“Uncontrolled pain and other distressing symptoms are the primary concerns and greatest fears of patients facing serious illness. More than 90 percent of the pain associated with severe illness can be relieved if physicians adhere to well-established guidelines and seek help, when necessary, from experts in pain management…. Despite the efficacy of opioids and a commitment by the medical profession to treat pain, abundant evidence suggests that patients’ fears of undertreatment of distressing symptoms are justified. Although a lack of proper training and overblown fears of addiction contribute to such undertreatment, physicians’ fears of regulatory oversight and disciplinary action remain a central stumbling block.”

Again, this is in the context of palliative care, so the practices are a different; the implications are much the same.

Using the NEJM article as a springboard, today’s New York Times addresses the core problem: Currently policy places fear of prescription drug addiction above the lives of people with pain. There’s little regard for those who wonder if a life with excruciating pain is better than no life at all.

The author describes how doctors’ hands are tied to some extent, and that how they work within these restrictions to treat patients or simply turn away from the dilemma all together.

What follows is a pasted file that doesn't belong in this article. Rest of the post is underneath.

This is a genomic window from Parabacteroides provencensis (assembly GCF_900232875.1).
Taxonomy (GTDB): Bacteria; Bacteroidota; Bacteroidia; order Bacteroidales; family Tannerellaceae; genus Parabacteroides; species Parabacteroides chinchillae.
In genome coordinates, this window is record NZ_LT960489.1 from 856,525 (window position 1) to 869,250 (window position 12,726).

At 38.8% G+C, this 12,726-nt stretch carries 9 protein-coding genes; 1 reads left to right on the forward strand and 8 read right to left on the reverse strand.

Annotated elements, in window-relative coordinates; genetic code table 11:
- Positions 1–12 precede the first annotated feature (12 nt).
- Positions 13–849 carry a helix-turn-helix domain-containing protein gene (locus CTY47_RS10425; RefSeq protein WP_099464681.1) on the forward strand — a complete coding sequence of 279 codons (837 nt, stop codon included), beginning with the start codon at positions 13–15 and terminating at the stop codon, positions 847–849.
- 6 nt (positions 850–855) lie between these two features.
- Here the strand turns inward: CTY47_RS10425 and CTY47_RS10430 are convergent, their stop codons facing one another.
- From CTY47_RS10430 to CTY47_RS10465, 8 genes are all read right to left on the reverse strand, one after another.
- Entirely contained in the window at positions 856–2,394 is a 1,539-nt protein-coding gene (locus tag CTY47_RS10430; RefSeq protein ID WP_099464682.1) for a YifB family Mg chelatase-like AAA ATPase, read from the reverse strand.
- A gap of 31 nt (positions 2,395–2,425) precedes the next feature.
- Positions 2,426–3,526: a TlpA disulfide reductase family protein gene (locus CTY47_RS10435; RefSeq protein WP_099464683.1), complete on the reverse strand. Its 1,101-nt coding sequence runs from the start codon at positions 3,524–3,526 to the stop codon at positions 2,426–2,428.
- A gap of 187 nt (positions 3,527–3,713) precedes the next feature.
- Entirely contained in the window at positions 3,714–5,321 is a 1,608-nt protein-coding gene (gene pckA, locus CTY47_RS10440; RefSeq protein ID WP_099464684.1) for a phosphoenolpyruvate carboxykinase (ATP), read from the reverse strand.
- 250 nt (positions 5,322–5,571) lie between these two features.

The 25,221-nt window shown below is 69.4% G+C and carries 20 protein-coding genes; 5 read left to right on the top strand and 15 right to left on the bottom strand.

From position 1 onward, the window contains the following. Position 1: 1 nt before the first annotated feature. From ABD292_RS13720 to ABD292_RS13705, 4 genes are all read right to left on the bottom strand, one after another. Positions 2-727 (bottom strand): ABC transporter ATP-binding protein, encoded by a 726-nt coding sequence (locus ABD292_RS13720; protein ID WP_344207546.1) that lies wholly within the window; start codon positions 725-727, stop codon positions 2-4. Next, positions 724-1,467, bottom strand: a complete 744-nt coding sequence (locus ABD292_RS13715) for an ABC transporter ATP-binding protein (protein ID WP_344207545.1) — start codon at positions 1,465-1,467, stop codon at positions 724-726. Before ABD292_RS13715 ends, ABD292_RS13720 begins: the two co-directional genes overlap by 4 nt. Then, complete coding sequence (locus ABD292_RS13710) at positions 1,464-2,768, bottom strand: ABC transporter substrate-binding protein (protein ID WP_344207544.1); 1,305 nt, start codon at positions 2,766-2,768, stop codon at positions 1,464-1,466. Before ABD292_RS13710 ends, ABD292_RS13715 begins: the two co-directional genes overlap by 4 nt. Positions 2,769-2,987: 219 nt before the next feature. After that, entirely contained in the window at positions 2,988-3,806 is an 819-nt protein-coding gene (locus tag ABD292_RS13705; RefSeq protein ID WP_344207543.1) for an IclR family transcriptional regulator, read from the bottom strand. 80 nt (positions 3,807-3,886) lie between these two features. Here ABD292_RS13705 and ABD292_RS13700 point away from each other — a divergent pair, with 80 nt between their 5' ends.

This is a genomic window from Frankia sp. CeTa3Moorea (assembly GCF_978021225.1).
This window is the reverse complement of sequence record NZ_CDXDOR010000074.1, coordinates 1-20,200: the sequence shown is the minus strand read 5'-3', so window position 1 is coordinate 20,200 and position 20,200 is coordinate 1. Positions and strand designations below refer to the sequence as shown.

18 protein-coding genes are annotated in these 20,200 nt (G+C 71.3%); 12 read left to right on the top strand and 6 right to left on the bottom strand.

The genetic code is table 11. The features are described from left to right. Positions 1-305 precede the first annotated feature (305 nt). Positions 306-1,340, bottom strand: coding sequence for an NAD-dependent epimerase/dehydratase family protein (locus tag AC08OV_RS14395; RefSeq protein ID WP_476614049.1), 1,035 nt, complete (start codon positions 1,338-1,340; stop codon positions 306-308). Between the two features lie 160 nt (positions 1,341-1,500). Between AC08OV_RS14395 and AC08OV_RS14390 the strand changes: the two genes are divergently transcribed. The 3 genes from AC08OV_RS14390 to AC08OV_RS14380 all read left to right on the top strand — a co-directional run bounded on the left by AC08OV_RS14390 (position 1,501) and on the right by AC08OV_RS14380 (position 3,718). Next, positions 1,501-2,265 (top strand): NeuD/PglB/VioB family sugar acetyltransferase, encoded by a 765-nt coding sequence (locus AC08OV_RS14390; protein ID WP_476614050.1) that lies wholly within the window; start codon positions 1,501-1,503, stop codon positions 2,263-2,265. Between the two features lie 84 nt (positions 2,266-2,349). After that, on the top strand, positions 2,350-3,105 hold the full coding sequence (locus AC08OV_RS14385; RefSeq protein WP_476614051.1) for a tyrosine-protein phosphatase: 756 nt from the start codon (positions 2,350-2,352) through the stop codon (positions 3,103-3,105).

“…[T]he D.E.A. has recently increased raids on doctors’ offices, confiscating files and arresting doctors on charges of overprescribing narcotics to patients who are addicts or drug dealers.

“Most of these physicians are compassionate people trying to help suffering patients but  are sometimes fooled by clever addicts, drug dealers or undercover agents who fake their pain.

“Yes, there are bad apples among members of the medical profession. There are some doctors who charge for medical exams that they never do and provide phony patients with prescriptions for narcotics to feed their habits or sell on the street.

“But should all physicians be subject to intense scrutiny by the D.E.A. and risk arrest and prosecution, leaving legitimate patients to suffer intensely or scramble to find other doctors willing to risk taking them on?

“The growing number of arrests of pain management specialists is exacting high costs for patients, physicians and medical insurers. Some doctors order costly but unnecessary diagnostic tests so they can show the D.E.A. a reason for prescribing strong pain medication.

“Many doctors are simply unwilling to prescribe narcotics, no matter how much a patient suffers. Ignorance, as well as a fear of the D.E.A., plays a role.”

Want to help get this mess sorted? Visit the American Pain Foundation‘s advocacy page for ways you can help. One quick way to contribute is to send a pre-written e-mail to your congressional representatives.

I can’t create a blog-safe link for the Times article. You’ll have to register with the newspaper to read it; even then, the link will expire in about a week.